Economic news was soft to mixed this week. On the positive side, March existing home sales increased to 5.710 million units for an annualized monthly increase of 4.4 % — the highest rate in more than10 years. Single-family units were up 4.3 percent and condos were up 5.0 percent. The monthly change in March industrial production was 0.5 percent compared to 0.1 percent for February. Unfortunately, an increase in weather-related utility output accounted for much of the production increase (monthly manufacturing was down 0.4 percent). Housing permits were up 3.6 percent for the month.
On the negative side, the purchasing managers' composite index fell from 53.2 to 52.7 in April. MBA's weekly mortgage applications composite index fell 1.8 percent, with the purchase index down 3.0 percent and the refinance index up 0.2 percent. The National Association of Home Builders housing market index fell from 71 to a still-strong 68. March housing starts were down an annualized 6.8 percent to 1.215 million units.
This week, economic news was less important than geopolitical uncertainty. The continuing drama with North Korea keeps the markets on edge. Involvement of China, Japan and South Korea (and the interest of Russia) increases the stakes. North Korea seems to be as belligerent as always, but China's expressed willingness to apply pressure to North Korea is a new factor. The stakes could not be higher.
In Europe, French presidential elections have grabbed headlines and the markets' attention. Far-right Marine Le Pen and independent centrist Emmanuel Macron have made it to the second round. Both defeated two major political parties in winning. Le Pen wants to hold a referendum to decide whether France will remain in the European Union and wants to more tightly control the borders. Macron is pro-EC and pro-immigrant. Since the EU would probably not survive without France, the stakes could not be higher.
Other risk factors the economy faces include an unsustainable global debt, unsustainable domestic debt in many countries, turmoil in Venezuela, the situation in Syria and low population growth in many industrialized parts of the world. Many economists believe the world will eventually have to pay for past economic excesses; much of the debate concerns timing. Recognizing that no one can consistently and accurately predict future economic events, diversification is the preferred strategy.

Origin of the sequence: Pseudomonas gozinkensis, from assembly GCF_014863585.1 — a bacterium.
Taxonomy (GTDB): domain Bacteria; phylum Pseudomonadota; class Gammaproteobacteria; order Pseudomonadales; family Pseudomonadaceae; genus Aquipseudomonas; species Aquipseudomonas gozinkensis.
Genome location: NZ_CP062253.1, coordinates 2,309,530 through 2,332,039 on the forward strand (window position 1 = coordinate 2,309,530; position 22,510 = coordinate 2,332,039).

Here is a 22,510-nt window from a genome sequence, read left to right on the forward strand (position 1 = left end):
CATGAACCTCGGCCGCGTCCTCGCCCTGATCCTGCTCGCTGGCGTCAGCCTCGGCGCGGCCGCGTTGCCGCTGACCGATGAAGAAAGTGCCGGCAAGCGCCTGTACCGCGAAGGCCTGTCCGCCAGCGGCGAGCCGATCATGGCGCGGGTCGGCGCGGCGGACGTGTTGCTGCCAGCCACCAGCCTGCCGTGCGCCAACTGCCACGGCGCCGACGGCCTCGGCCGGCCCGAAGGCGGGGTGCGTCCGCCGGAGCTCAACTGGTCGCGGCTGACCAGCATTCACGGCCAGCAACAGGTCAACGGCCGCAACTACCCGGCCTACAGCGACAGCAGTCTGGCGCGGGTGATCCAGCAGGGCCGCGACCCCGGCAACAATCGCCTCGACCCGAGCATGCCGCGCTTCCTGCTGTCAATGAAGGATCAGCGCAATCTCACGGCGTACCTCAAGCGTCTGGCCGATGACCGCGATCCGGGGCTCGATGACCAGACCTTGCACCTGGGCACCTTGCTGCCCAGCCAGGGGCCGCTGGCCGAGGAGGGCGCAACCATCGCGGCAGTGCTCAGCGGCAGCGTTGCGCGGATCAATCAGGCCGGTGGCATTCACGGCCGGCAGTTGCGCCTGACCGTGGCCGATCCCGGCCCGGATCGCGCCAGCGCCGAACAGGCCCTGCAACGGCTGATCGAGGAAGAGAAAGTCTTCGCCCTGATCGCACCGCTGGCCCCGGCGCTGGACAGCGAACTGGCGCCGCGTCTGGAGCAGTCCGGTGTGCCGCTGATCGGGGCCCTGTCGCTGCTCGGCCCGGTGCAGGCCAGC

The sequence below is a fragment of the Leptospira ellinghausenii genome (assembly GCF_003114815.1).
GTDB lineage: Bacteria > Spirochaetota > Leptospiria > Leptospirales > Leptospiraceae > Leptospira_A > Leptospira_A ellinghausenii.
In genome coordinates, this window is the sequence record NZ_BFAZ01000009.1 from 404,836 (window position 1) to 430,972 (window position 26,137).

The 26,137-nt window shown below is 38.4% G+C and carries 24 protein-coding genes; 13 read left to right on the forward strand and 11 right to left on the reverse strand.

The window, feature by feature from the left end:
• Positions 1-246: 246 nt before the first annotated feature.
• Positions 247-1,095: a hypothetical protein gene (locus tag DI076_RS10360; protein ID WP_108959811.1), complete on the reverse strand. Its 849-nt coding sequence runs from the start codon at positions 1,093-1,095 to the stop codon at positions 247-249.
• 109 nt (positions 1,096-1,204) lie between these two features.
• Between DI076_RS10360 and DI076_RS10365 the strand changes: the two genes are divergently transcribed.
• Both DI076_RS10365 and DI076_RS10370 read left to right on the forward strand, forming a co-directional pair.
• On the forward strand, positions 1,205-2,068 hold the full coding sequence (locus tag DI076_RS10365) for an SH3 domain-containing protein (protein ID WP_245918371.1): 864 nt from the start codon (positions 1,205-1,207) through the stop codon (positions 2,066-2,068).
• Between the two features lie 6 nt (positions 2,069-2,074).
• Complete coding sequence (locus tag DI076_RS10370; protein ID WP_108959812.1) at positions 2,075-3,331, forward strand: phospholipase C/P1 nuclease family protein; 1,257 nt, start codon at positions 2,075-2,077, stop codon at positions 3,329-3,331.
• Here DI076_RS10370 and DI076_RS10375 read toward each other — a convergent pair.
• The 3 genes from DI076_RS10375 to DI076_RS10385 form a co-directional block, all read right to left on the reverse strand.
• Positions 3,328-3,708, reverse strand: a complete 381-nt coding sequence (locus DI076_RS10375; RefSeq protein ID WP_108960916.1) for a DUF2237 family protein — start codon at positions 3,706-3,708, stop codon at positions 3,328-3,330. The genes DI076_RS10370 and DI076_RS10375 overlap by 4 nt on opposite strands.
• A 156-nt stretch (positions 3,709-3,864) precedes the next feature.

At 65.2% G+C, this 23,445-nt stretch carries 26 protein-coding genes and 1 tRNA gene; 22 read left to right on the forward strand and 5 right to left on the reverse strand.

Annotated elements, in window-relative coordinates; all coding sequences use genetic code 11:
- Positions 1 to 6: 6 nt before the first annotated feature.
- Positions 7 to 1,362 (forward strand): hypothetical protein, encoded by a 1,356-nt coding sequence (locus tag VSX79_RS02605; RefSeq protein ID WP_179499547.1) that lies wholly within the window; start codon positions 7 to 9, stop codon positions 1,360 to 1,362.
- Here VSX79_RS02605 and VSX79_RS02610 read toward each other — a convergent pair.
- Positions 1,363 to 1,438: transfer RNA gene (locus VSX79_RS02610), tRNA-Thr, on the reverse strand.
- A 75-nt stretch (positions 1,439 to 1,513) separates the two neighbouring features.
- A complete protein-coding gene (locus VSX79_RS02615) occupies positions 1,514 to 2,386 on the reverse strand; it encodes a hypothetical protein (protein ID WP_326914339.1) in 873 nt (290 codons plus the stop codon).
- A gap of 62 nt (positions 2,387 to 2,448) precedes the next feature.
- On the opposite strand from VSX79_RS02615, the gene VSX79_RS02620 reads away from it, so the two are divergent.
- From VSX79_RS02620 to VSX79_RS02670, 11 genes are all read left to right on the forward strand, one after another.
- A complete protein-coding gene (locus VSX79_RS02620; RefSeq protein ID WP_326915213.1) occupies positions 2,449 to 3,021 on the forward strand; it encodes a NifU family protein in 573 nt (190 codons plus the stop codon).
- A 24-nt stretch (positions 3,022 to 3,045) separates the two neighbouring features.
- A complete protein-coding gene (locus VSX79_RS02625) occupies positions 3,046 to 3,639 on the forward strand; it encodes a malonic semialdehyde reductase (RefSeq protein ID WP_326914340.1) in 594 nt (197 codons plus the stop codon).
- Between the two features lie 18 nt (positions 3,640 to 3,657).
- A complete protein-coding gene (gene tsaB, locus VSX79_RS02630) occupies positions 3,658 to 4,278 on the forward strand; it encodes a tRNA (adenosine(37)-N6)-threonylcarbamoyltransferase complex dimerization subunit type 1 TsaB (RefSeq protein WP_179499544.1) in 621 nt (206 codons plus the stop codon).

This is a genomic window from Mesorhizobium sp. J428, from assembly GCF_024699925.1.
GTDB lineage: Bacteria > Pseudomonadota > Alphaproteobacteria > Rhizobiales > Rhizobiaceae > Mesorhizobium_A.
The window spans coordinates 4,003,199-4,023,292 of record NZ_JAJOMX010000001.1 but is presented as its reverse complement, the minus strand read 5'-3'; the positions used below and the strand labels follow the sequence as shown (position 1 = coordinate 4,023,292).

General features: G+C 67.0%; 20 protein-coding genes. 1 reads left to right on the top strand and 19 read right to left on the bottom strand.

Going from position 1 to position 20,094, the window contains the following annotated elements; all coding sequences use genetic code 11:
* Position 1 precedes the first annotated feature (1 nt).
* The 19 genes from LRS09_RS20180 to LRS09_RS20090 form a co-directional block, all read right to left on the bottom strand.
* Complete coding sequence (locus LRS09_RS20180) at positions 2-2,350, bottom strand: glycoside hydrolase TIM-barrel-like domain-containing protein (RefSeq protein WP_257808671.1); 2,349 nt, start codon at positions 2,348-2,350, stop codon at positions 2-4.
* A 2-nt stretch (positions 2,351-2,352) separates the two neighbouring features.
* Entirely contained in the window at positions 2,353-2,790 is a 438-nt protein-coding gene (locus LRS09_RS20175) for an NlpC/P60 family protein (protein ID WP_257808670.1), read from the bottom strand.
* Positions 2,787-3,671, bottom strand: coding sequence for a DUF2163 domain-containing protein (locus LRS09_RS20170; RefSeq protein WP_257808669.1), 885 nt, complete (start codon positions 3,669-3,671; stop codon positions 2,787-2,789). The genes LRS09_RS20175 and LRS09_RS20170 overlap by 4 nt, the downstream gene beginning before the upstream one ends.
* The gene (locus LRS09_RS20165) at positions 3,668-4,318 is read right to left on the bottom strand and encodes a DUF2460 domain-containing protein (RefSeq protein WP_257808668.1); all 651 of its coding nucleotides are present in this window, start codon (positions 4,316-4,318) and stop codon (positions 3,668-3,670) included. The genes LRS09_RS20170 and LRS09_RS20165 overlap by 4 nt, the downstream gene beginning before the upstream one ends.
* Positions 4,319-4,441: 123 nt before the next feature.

What about believers? What should believers do in these uncertain times? Does the Bible provide insight? Do we have promises in this life which are unavailable to the unbelieving world? As believers, we are not alone. We do not have to fight our battle by ourselves. The Bible provides many examples and promises.
Three verses in 1 Chronicles (5:18-20) give us great insight into biblical actions which lead to success. The verses tell of a group of 44,000 warriors that experienced victory in battle. Specifically, we should
- be courageous (valiant),
- be skillful,
- pray and
- trust in the Lord.
Too often, believers sit back without improving their skills and believe that everything will be OK. We have a stewardship responsibility as well as the injunction to believe. Others, wrongly, overemphasize skills and natural circumstances to the exclusion of the Lord's role. The union of faith and good stewardship is the biblical injunction to success. We should pray as if everything depends on God, and work as if everything depends on us.
The sons of Reuben, and the Gadites, and the half-tribe of Manasseh numbered forty-four thousand seven hundred and sixty valiant men, men able to bear shield and sword, to shoot with a bow, and who were skillful in battle, who went to war. They made war with the Hagrites, namely Jetur, Naphish, and Nodab. They were helped against them, and the Hagrites and all who were with them were delivered into their hand, for they cried to God in the battle, and He heard their prayer because they trusted in Him (1 Chron. 5:18-20).
"Pray as though everything depended on God. Work as though everything depended on you." — Saint Augustine.
Irrespective of the obstacles, uncertainty, or our circumstances, we can be successful. Joseph was a slave to Potiphar, but the Lord was with him and he prospered (Gen. 29:2-3). Joseph was thrown into jail, but the Lord was with him, and he received kindness and favor from the chief jailer (Gen. 39:21-23). Pharaoh recognized the Spirit of God in Joseph, and he became the second most powerful ruler in Egypt (Gen. 41:38-40).
We have been promised that the Lord will never leave nor forsake us. The Lord is faithful. But we have a responsibility to never leave the vine. All believers are called to believe, trust, love and obey the Lord. True power originates in our relationship to the Lord and His Spirit. True success, and its definition, comes from the Lord. Let us be faithful. Let us be good stewards. Let us align our actions with the word of God. Let us allow the Spirit of God to flow freely through us. Success is assured, even in uncertain times.
"If you remain in Me, and My words remain in you, you will ask whatever you desire, and it shall be done for you" (John 15:7).
"Now to Him who is able to do exceedingly abundantly beyond all that we ask or imagine, according to the power that works in us" (Eph. 3:20).
Dr. James Russell is a professor of economics and undergraduate chair of the College of Business at Oral Roberts University.
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